Published: 16 December 2008
Links to the other five scientific presentations from Encuentro Ataxias (Ataxia Encounter) 2008:
Dr. Manuel Álvarez Dolado, Principe Felipe Research Center, Valencia, Spain:
“Advances in research into regenerative mechanisms for cellular fusion in ataxias”
Dr. Eulalia Bazán, Research Team, Ramon y Cajal University Hospital, Madrid, Spain:
“Presentation on the advances in the research project into growth factor LGF, which acts as a possible treatment agent for different types of ataxia”
Dr. Javier Díaz Nido, Severo Ochoa Molecular Biology Center, Autonomous University of Madrid, Spain:
“Gene Therapy in Friedreich’s Ataxia: Cellular Models of Olfactory Bulb and Their Repercussions on Patients”
Francesc Garsó, Director of Brudy Technologies, Spain:
“Cellular antioxidant based on DHA: possible treatment for the deterioration of peripheral vision in several cases of ataxia patients”.
Dr. Salvador Martínez, Alicante Institute of Neurosciences, Miguel Hernandez University, Spain:
“Plans for applying stem cells in spinal ganglia in Friedreich’s ataxia”
Summary by Mari Luz Gonzalez Casas
Translation: Tom Sathre
To hear the entire presentation in Spanish on mp3, go to the following link:
Encuentro Ataxias (Ataxia Encounter) 2008
Organized by the
Colectivo Ataxias en Movimiento
(Ataxias on the Move Coalition)
Madrid, April 29, 2008
Sixth scientific presentation:
Dr. Joaquim Ros of the University of Lleida - Selective oxidative modification of proteins in yeast models of Friedreich’s ataxia
Dr. Joaquim Ros
Dr. Joaquim Ros and his team are specialists in the biochemisty of oxidative stress using the yeast model.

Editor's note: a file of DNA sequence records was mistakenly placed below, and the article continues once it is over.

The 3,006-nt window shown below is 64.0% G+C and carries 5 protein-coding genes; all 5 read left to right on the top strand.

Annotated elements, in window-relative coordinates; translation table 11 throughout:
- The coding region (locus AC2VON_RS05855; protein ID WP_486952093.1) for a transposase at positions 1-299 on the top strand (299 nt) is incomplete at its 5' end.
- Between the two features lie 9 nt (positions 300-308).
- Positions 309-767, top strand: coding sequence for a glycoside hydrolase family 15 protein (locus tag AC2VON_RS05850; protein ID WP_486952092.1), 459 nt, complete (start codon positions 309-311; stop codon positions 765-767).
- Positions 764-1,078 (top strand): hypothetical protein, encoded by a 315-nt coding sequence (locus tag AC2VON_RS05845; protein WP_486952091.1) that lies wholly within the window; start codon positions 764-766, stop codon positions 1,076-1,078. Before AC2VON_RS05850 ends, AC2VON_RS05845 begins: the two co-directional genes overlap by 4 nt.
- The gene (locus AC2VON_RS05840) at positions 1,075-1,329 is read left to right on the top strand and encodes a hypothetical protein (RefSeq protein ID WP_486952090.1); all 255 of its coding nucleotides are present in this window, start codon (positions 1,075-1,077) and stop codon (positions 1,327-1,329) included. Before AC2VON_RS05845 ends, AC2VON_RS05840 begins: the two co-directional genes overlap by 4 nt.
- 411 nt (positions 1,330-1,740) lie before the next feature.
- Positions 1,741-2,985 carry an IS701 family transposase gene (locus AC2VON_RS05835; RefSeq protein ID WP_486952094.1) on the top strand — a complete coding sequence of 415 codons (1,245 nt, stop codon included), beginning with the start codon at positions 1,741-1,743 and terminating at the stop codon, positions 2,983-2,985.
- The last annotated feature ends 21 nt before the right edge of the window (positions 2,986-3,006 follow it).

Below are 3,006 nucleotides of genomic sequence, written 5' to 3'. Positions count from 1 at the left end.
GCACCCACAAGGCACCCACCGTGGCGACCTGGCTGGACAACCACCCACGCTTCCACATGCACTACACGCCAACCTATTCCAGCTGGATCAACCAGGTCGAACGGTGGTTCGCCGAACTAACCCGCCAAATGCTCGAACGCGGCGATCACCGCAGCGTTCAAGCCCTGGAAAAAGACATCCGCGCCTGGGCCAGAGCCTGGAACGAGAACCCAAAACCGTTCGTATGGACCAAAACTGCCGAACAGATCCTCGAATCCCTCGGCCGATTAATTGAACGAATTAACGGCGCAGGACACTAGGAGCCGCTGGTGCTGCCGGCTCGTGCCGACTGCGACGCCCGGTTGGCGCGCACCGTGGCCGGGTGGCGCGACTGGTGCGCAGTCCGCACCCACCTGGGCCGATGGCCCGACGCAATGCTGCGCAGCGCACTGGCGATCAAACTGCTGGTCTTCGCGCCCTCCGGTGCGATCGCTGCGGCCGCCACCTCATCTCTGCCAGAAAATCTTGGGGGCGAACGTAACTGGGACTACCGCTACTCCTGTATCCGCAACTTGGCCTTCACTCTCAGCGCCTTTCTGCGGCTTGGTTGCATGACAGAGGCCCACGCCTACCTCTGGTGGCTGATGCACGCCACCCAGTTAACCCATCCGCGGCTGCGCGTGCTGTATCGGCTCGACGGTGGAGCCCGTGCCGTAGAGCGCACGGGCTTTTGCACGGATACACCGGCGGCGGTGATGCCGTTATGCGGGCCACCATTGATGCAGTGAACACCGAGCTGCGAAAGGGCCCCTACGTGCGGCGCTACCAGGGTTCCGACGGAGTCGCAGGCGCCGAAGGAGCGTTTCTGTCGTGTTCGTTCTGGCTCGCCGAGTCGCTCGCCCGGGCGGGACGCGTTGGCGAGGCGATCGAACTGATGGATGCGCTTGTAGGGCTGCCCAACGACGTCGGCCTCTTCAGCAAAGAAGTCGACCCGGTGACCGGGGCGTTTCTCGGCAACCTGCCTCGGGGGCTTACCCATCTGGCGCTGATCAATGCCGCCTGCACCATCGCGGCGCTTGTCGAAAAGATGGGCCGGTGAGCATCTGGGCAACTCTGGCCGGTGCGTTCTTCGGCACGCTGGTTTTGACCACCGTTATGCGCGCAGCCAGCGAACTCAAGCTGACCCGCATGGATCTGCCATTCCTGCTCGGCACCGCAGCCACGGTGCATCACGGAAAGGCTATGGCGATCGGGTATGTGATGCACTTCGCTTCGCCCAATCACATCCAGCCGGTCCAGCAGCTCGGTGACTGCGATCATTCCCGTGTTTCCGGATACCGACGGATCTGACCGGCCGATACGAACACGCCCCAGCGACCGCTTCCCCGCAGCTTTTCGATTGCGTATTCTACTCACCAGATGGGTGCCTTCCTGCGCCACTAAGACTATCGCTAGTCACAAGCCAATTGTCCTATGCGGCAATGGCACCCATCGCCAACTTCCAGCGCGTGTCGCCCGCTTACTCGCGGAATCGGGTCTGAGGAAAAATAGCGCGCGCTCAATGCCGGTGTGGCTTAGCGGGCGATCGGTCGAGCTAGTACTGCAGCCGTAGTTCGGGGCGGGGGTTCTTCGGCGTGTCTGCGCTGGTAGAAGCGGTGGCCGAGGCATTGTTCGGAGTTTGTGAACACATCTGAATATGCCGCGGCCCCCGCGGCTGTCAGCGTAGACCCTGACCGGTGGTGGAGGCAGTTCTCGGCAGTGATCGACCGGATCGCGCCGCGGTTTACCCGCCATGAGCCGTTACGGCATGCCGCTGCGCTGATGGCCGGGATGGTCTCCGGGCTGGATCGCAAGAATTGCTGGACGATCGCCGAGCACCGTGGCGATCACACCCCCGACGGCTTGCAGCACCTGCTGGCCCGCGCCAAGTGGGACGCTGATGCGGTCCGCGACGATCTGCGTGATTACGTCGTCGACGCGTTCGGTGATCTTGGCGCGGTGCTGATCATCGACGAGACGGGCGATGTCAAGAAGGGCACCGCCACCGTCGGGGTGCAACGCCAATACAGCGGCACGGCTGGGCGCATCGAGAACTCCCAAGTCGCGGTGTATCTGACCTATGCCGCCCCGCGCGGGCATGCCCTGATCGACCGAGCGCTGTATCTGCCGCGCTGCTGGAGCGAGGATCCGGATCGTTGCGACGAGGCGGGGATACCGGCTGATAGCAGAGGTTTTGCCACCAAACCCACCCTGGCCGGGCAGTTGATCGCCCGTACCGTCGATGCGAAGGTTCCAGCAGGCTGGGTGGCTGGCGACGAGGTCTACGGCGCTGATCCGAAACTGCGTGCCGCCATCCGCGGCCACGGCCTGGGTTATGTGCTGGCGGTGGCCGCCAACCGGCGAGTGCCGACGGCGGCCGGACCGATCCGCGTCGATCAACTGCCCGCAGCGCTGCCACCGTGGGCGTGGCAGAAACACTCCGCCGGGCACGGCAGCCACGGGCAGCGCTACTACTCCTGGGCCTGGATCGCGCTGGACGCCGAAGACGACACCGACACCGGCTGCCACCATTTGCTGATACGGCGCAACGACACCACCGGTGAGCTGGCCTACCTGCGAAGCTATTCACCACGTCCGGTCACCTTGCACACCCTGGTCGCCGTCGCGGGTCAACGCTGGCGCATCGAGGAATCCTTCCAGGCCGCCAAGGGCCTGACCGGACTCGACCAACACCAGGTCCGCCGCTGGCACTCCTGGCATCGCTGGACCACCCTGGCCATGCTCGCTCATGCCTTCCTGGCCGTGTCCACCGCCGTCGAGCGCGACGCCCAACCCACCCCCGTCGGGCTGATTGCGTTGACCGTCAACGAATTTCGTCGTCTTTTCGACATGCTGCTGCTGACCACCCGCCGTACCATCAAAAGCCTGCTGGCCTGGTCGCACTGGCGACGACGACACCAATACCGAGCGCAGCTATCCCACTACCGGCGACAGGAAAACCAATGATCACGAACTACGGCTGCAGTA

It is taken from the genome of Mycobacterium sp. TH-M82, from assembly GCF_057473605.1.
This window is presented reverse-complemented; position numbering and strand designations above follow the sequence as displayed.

Yeast cells have a protein, named YFH1, that is structurally very similar to human frataxin, the protein that is lacking in human Friedreich’s ataxia. In yeast models that lack this protein, function can be reestablished by introducing human frataxin. Therefore this justifies using these yeasts as a model to understand mechanisms that underly this pathology.
Yeasts share several aspects with mammals:
1. Localization of this protein [YFH1] in mitochrondria.
2. Iron accumulation in the same form in yeasts and in mammals.
3. Lack of activity, both of enzymes that contain iron-sulphur compounds, and of their iron-binding function.
When the proteins of cells lacking YFH1 (the gene for frataxin) are compared with those of cells that do contain YFH1, it is seen that there is a series of different proteins in cells that lack frataxin. These proteins were identified using mass spectrometry techniques; it was seen that all of them were related to oxidative stress.
There is a series of proteins related to antioxidant defenses, among which are mitochondrial and cytosolic proteins. Of all these, the most important are the superoxide dismutases , or SOD, which catalyze the dismutation of superoxide into oxygen and hydrogen peroxide. That is, they destroy the reactive oxygen species (ROS), the ones which would give rise to free radicals of oxygen that harm the macromolecule.
So the superoxide dismutase enzyme is an important antioxidant defense in the majority of cells exposed to oxygen.